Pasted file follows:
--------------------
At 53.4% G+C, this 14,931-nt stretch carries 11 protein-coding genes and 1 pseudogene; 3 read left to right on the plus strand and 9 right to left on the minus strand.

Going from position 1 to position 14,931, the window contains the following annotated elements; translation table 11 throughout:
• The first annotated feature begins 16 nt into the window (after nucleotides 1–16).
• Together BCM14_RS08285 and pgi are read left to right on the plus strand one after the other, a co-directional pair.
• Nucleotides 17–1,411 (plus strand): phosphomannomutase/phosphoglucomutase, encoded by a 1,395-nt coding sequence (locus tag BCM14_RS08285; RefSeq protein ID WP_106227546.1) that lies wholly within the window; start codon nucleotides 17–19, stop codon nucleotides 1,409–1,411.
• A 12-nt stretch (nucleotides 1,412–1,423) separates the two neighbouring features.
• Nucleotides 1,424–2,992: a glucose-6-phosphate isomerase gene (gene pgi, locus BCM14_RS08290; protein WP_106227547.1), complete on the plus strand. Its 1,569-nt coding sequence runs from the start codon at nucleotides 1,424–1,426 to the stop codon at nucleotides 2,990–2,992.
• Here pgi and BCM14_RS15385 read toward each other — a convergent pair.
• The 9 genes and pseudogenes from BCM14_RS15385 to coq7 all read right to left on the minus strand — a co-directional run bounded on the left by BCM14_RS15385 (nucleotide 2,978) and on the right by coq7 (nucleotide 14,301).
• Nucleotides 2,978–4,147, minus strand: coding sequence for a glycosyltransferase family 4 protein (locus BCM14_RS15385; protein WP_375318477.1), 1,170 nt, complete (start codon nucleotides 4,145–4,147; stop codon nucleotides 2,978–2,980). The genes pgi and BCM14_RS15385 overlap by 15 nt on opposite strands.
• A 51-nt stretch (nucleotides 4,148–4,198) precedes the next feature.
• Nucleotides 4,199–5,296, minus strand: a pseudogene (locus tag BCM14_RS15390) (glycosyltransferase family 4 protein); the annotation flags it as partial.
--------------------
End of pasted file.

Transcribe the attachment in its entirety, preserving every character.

At 53.4% G+C, this 14,931-nt stretch carries 11 protein-coding genes and 1 pseudogene; 3 read left to right on the plus strand and 9 right to left on the minus strand.

Going from position 1 to position 14,931, the window contains the following annotated elements; translation table 11 throughout:
• The first annotated feature begins 16 nt into the window (after nucleotides 1–16).
• Together BCM14_RS08285 and pgi are read left to right on the plus strand one after the other, a co-directional pair.
• Nucleotides 17–1,411 (plus strand): phosphomannomutase/phosphoglucomutase, encoded by a 1,395-nt coding sequence (locus tag BCM14_RS08285; RefSeq protein ID WP_106227546.1) that lies wholly within the window; start codon nucleotides 17–19, stop codon nucleotides 1,409–1,411.
• A 12-nt stretch (nucleotides 1,412–1,423) separates the two neighbouring features.
• Nucleotides 1,424–2,992: a glucose-6-phosphate isomerase gene (gene pgi, locus BCM14_RS08290; protein WP_106227547.1), complete on the plus strand. Its 1,569-nt coding sequence runs from the start codon at nucleotides 1,424–1,426 to the stop codon at nucleotides 2,990–2,992.
• Here pgi and BCM14_RS15385 read toward each other — a convergent pair.
• The 9 genes and pseudogenes from BCM14_RS15385 to coq7 all read right to left on the minus strand — a co-directional run bounded on the left by BCM14_RS15385 (nucleotide 2,978) and on the right by coq7 (nucleotide 14,301).
• Nucleotides 2,978–4,147, minus strand: coding sequence for a glycosyltransferase family 4 protein (locus BCM14_RS15385; protein WP_375318477.1), 1,170 nt, complete (start codon nucleotides 4,145–4,147; stop codon nucleotides 2,978–2,980). The genes pgi and BCM14_RS15385 overlap by 15 nt on opposite strands.
• A 51-nt stretch (nucleotides 4,148–4,198) precedes the next feature.
• Nucleotides 4,199–5,296, minus strand: a pseudogene (locus tag BCM14_RS15390) (glycosyltransferase family 4 protein); the annotation flags it as partial.